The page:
One answer is that the international community must place a renewed and reinvigorated emphasis on the indivisibility and interdependence of all human rights. The Commission of Inquiry (COI) on the Democratic People’s Republic of Korea (DPRK) is a good example of such an ‘indivisibility approach.’ The report of the COI on DPRK explicitly stated that, under specific circumstances, violations of the right to adequate food and starvation amount to crimes against humanity and violations of the right to life.[12] Similarly, a recent report by the Working Group on enforced disappearances recognised that ESCRs violations are both a cause and a consequence of enforced disappearances and that people who are active in promoting ESCRs are in many cases at greater risk of enforced disappearance than those advocating for civil and political rights.

Another area where improvements are necessary is human rights ‘mainstreaming.’ As Professor Paul Hunt explained in a recent blog, mainstreaming should be, according to General Assembly resolution 60/251, one of the core competences of the Council. And yet, effective human rights mainstreaming across other UN policies and institutions, so crucial for the promotion of ESCRs, is largely absent from the Council’s list of achievements as it approaches its 10th anniversary in 2016. Professor Hunt rightly called for a radical rethink of how the Council delivers on its core mainstreaming mandate.

As well as being the 10th anniversary of the Council, next year will also see the 50th anniversary of both the CESCR and the ICCPR. As well as offering an opportune moment to consider the overall strengthening of the UN’s human rights pillar, 2016 should also therefore offer an important moment to recall and reinvigorate the call, made in Vienna in 1993, to ‘treat human rights globally in a fair and equal manner, on the same footing, and with the same emphasis.’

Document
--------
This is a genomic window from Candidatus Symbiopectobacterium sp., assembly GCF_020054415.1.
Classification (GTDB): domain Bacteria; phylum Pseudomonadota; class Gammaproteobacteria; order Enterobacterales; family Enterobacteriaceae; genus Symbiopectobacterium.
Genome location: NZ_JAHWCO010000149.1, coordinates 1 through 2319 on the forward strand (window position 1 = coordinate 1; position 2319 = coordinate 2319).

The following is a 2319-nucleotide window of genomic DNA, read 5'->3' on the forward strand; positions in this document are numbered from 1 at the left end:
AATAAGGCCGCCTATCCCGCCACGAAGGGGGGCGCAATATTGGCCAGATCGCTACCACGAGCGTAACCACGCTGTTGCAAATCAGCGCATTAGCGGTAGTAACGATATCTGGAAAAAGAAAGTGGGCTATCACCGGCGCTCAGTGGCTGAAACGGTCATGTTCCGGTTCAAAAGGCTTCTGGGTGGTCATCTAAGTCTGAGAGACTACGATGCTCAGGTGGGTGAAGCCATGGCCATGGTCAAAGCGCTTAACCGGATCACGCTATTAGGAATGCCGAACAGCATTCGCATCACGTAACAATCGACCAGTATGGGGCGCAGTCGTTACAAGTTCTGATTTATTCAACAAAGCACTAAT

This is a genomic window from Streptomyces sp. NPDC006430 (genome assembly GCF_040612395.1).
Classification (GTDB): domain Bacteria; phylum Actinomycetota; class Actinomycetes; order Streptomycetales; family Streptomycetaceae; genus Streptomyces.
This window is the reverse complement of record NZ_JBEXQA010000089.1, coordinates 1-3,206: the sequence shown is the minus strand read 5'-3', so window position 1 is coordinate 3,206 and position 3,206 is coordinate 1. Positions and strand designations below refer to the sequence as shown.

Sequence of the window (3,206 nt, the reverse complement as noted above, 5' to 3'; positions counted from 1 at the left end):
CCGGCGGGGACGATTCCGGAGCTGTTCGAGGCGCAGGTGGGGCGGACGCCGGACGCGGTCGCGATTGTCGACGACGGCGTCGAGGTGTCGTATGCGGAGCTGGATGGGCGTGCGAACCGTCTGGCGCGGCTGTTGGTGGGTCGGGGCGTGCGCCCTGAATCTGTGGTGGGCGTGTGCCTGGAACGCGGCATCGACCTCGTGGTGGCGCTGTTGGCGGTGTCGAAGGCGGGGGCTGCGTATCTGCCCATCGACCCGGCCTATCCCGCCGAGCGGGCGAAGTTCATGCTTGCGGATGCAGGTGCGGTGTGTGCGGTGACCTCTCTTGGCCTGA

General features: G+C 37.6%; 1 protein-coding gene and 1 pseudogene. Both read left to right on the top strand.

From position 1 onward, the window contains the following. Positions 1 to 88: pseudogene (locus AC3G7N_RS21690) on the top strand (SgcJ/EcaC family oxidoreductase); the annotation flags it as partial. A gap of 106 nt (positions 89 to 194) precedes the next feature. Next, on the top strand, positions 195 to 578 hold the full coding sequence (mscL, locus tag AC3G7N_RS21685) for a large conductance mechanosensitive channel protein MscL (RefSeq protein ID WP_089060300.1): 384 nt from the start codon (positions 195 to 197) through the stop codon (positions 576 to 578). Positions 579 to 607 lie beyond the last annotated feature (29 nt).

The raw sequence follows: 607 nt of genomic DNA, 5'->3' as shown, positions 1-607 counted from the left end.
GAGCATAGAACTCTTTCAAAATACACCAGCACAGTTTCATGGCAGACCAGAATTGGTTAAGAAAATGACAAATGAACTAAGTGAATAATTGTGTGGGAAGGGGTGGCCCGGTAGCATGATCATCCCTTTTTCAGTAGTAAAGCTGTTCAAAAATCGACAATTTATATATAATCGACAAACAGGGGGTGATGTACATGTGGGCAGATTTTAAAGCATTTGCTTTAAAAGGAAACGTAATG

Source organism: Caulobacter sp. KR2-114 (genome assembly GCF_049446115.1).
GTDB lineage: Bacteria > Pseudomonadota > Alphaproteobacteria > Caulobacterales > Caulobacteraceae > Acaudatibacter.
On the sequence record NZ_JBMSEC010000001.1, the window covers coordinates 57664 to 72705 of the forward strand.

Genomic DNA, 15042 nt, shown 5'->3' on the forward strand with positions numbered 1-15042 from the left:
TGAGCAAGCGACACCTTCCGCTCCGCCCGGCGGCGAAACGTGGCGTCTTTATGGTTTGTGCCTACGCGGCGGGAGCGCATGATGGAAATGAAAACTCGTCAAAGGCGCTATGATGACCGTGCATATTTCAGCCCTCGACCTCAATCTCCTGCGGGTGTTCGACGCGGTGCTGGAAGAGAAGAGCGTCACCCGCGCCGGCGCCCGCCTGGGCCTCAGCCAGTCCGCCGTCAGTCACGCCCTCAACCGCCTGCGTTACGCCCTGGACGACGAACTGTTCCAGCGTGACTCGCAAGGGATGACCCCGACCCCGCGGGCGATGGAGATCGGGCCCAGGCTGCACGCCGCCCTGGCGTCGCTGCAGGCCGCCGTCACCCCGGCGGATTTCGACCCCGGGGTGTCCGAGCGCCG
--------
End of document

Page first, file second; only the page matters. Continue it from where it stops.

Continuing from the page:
Lucy McKernan (@LucMcK) is the Geneva Representative of the Global Initiative for Economic, Social and Cultural Rights.

Image: “Refilling water bucket from a well in Mauritania” by Oxfam International, licensed under CC BY-NC-ND 2.0.


[1] Vienna Declaration and Programme of Action, 1993, operative paragraph 5;

[2] Report of the Special Rapporteur on extreme poverty and human rights, HRC/29/31, paragraph 50;

[3] Ibid

[4] SR report, paragraph 56(c)

[5] Notably, the US still has not ratified the ICESCR and continues to disassociate from parts of some ESCR resolutions and to attempt to water down many ESCR resolutions during negotiations.

[6] There are approximately 17 C&P rights mandates and 10 ESCR mandates and the country specific mandates tend to focus on C & P rights. For resolutions it is more difficult to calculate. In 2015, in terms of ESCR and C&P rights thematic resolutions, the numbers are relatively even. However, the 29 country specific resolutions in 2015 mostly focused on C & P rights violations.

[7] Other than in relation to ‘traditional values’ issues.

[8] SR report HRC/27/31, paragraph 56

[9] South African Minister of Health v. Treatment Action Campaign, 2002 (5) SA 721, July 5, 2002

[10] People’s Union for Civil Liberties v. Union of India & Ors, In the Supreme Court of India, Civil Original Jurisdiction, Writ Petition (Civil) No.196 of 2001

[11] Decision C-376/10 of the Colombian Constitutional Court

[12] DPRK COI Findings Report (A/HRC/25/CRP.1): Violations of the right to food and related aspects of the right to life – paragraphs 493 to 692; Starvation as a crime against humanity – paragraphs 1115-1137.

Share this Post